I would almost attribute the 10% difference in Bloomington and Lafayette as the college crowd getting ginned up and voting Democrat en masse. They did not have much to get charged up over in ‘14 where they did in ‘18, and with the carrot of free college tuition and socialists/communists being on the ballot will really get them riled up in ‘20.

Clark, Floyd, and Harrison are interesting. These were solid Democrat counties in the recent past. I doubt the sudden passing of Frank O’Bannon had that much effect of that area but I could be wrong.

Paul K. Ogden said...

David,

To establish a baseline in election analysis, you choose low profile races (you never use top of the ballot tickets where voters know something about the candidates.). That's because, studies have shown, when people don't know the candidates, they default to their party leanings. As I've shown, the three low profile statewide candidates were all within the 57% to 58% range. There is no reason I can think of that those races were aberration. I could have also looked at county races - recorder - for example. The problem is those candidates can sometimes actually be better known locally, particularly in smaller counties. Plus, there is a big problem in that many counties are so heavily dominated by one party that the minority party doesn't even bother to field a candidate and the analysis is derailed. But with a state auditor candidate, that candidate is on the ballot and every county. And very few people know the Auditor candidates. Which makes it ideal to measure partisanship.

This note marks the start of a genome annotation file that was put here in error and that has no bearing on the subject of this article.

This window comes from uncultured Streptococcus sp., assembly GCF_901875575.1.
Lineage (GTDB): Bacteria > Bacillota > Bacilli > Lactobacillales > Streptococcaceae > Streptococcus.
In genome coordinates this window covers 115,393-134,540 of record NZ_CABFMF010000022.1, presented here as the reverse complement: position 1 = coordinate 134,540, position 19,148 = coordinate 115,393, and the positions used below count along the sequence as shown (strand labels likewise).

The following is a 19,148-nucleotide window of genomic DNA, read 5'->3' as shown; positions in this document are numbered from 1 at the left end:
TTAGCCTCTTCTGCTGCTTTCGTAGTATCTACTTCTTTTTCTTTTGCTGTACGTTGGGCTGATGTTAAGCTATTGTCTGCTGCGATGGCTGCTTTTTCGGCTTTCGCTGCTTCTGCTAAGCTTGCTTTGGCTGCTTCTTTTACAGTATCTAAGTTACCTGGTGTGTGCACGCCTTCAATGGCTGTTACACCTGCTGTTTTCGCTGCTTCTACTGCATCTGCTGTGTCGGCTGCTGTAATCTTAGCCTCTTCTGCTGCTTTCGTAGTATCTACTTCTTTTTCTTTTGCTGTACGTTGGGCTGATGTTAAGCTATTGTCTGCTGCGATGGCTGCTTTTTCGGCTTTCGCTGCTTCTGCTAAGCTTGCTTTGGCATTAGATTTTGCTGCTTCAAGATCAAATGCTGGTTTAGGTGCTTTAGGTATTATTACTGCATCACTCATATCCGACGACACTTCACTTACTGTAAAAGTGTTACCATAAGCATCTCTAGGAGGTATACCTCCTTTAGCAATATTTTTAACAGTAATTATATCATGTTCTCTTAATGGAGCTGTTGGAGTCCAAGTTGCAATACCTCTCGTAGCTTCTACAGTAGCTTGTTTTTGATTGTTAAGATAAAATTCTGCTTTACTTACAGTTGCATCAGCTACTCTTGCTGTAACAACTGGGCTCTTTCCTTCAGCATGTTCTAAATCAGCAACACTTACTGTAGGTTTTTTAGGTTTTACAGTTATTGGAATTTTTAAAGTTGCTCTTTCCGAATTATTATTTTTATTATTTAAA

In election analysis, you do try to compare comparable elections. Comparing presidential elections to non-presidential elections (2016, 2012, etc.) to non-presidential election years is generally not helpful as the turnout is far different in the two elections. I could have taken also looked at the 2010 election (the last mid-term election), but that would have been only marginally helpful.